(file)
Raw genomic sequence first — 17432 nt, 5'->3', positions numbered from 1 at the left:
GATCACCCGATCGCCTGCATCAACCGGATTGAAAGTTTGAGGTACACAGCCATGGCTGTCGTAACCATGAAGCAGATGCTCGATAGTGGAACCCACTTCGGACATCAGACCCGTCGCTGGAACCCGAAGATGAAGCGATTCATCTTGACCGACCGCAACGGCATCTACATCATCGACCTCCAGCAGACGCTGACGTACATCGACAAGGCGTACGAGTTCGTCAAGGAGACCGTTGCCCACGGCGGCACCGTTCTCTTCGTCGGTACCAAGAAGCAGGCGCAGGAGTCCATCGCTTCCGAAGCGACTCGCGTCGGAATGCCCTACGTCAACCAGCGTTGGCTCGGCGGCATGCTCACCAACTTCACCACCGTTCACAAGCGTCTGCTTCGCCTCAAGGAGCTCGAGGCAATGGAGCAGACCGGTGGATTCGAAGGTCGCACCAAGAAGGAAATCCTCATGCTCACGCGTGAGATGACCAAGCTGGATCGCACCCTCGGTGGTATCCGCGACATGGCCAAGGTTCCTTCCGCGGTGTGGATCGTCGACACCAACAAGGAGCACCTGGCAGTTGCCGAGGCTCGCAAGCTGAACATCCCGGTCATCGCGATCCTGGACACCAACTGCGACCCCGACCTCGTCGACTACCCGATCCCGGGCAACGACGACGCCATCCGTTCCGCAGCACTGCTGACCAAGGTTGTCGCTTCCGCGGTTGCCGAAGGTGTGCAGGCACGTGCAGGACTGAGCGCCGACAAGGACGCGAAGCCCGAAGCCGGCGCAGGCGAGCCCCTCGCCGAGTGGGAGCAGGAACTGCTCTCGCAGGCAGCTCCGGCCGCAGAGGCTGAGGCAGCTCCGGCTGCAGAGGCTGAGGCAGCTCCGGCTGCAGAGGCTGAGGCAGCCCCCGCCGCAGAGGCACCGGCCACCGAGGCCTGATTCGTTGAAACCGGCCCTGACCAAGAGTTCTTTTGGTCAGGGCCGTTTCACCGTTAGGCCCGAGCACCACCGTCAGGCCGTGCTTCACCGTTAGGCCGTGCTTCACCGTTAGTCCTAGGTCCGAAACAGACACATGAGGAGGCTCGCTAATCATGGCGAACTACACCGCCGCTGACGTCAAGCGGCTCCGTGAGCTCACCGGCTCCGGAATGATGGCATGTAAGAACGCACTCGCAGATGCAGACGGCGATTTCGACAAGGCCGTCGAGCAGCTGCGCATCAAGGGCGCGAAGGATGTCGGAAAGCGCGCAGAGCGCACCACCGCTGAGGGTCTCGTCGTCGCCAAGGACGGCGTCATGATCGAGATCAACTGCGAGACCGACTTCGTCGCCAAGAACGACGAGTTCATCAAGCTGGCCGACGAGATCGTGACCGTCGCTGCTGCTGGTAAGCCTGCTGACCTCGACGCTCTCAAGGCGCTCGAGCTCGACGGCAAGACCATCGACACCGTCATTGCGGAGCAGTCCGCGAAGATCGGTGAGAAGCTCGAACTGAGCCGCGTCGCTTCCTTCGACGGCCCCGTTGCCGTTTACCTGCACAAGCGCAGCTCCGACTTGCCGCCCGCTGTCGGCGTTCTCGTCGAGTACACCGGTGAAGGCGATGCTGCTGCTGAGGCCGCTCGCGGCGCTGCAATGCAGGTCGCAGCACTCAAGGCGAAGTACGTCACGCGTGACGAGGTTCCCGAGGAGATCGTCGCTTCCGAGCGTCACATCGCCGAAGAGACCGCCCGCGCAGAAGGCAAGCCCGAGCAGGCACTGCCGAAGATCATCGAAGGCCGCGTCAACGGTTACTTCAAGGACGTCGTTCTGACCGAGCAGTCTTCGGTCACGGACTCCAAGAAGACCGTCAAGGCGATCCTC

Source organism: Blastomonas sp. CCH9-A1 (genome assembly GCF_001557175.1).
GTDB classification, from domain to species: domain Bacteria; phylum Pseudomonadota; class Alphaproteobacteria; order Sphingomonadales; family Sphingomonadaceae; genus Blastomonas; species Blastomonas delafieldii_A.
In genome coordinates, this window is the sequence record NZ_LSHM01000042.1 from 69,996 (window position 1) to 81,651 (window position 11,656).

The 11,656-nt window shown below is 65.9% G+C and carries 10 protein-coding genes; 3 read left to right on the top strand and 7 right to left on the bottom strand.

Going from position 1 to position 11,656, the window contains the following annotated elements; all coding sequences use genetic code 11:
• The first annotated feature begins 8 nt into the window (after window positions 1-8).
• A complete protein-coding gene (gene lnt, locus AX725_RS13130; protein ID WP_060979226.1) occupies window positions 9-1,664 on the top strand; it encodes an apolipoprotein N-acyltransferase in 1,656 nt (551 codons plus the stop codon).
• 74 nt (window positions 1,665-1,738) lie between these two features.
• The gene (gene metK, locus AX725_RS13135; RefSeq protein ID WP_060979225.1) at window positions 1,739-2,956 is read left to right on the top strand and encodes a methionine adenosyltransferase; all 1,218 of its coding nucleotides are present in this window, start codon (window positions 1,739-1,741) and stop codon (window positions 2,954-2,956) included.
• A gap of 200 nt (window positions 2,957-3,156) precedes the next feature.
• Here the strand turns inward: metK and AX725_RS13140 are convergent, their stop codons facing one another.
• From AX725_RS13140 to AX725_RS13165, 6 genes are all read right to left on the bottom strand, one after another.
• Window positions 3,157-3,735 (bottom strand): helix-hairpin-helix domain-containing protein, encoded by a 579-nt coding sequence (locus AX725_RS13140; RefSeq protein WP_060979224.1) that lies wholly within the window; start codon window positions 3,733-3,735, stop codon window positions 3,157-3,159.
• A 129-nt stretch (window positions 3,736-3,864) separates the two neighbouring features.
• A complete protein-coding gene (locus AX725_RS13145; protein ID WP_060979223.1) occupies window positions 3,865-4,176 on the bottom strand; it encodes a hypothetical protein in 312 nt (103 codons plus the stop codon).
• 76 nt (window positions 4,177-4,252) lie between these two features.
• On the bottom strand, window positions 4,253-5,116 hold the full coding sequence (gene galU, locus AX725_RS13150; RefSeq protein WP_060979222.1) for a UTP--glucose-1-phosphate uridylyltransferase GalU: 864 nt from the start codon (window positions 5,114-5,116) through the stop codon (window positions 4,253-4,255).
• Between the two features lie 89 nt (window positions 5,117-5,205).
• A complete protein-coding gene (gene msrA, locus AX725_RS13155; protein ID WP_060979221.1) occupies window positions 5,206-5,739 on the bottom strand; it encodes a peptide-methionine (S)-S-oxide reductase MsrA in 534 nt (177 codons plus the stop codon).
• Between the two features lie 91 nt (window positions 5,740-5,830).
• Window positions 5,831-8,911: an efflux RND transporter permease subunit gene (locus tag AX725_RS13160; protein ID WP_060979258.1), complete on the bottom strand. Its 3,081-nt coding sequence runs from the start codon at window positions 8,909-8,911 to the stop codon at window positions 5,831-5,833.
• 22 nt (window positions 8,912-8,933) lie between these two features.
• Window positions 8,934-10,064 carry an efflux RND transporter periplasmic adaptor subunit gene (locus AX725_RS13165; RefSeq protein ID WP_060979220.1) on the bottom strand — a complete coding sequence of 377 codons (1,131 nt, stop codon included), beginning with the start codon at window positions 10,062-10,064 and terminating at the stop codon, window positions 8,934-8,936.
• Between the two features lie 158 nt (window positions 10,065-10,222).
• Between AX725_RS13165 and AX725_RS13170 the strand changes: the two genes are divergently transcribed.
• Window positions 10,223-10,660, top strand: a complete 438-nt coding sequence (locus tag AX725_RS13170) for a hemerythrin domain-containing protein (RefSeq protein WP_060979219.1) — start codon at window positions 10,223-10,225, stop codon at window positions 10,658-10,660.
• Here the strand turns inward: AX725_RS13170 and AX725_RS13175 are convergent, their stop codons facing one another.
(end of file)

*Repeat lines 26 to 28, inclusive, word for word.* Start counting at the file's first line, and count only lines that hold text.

• Between the two features lie 158 nt (window positions 10,065-10,222).
• Between AX725_RS13165 and AX725_RS13170 the strand changes: the two genes are divergently transcribed.
• Window positions 10,223-10,660, top strand: a complete 438-nt coding sequence (locus tag AX725_RS13170) for a hemerythrin domain-containing protein (RefSeq protein WP_060979219.1) — start codon at window positions 10,223-10,225, stop codon at window positions 10,658-10,660.